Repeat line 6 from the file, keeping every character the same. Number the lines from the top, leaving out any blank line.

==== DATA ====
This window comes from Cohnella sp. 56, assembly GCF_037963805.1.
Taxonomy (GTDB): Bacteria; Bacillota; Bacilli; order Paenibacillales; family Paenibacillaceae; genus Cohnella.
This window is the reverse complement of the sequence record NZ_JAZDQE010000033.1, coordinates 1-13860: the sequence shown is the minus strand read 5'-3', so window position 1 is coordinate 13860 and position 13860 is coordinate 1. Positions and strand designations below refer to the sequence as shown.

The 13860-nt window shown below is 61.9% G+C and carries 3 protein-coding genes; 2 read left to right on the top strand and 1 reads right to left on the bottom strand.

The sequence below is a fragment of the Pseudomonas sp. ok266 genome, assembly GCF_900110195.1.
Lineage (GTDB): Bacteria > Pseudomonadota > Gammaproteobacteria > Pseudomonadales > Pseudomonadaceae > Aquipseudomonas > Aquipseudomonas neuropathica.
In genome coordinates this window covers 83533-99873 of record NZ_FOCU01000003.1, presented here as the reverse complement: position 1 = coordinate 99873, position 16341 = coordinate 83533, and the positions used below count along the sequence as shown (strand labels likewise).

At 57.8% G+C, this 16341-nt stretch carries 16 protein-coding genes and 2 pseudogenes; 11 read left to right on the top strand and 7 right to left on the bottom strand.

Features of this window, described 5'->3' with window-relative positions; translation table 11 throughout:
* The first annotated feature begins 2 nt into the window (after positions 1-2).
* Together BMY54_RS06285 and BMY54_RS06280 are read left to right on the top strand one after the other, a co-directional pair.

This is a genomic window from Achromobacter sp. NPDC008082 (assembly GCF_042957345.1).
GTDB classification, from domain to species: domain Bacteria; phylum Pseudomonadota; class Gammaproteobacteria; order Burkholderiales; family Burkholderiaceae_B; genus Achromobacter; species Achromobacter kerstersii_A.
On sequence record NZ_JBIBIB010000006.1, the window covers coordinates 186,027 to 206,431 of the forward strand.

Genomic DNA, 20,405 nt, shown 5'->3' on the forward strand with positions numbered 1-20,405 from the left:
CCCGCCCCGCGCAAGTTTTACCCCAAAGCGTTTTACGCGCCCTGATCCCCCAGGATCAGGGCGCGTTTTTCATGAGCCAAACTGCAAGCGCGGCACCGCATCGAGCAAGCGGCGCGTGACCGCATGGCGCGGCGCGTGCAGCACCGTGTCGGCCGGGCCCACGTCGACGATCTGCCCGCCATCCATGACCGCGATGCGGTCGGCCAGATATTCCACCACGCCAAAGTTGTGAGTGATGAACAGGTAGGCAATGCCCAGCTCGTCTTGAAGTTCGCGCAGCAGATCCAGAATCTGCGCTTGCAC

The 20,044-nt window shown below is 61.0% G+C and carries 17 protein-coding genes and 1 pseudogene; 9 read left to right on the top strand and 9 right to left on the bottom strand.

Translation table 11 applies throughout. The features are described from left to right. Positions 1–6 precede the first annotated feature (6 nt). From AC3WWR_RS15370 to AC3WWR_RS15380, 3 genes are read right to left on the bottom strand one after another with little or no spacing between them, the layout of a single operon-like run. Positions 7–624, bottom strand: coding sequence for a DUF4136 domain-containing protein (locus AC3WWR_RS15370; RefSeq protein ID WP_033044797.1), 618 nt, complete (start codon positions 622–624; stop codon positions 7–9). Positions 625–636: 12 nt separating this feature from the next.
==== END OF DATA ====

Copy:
Lineage (GTDB): Bacteria > Pseudomonadota > Gammaproteobacteria > Pseudomonadales > Pseudomonadaceae > Aquipseudomonas > Aquipseudomonas neuropathica.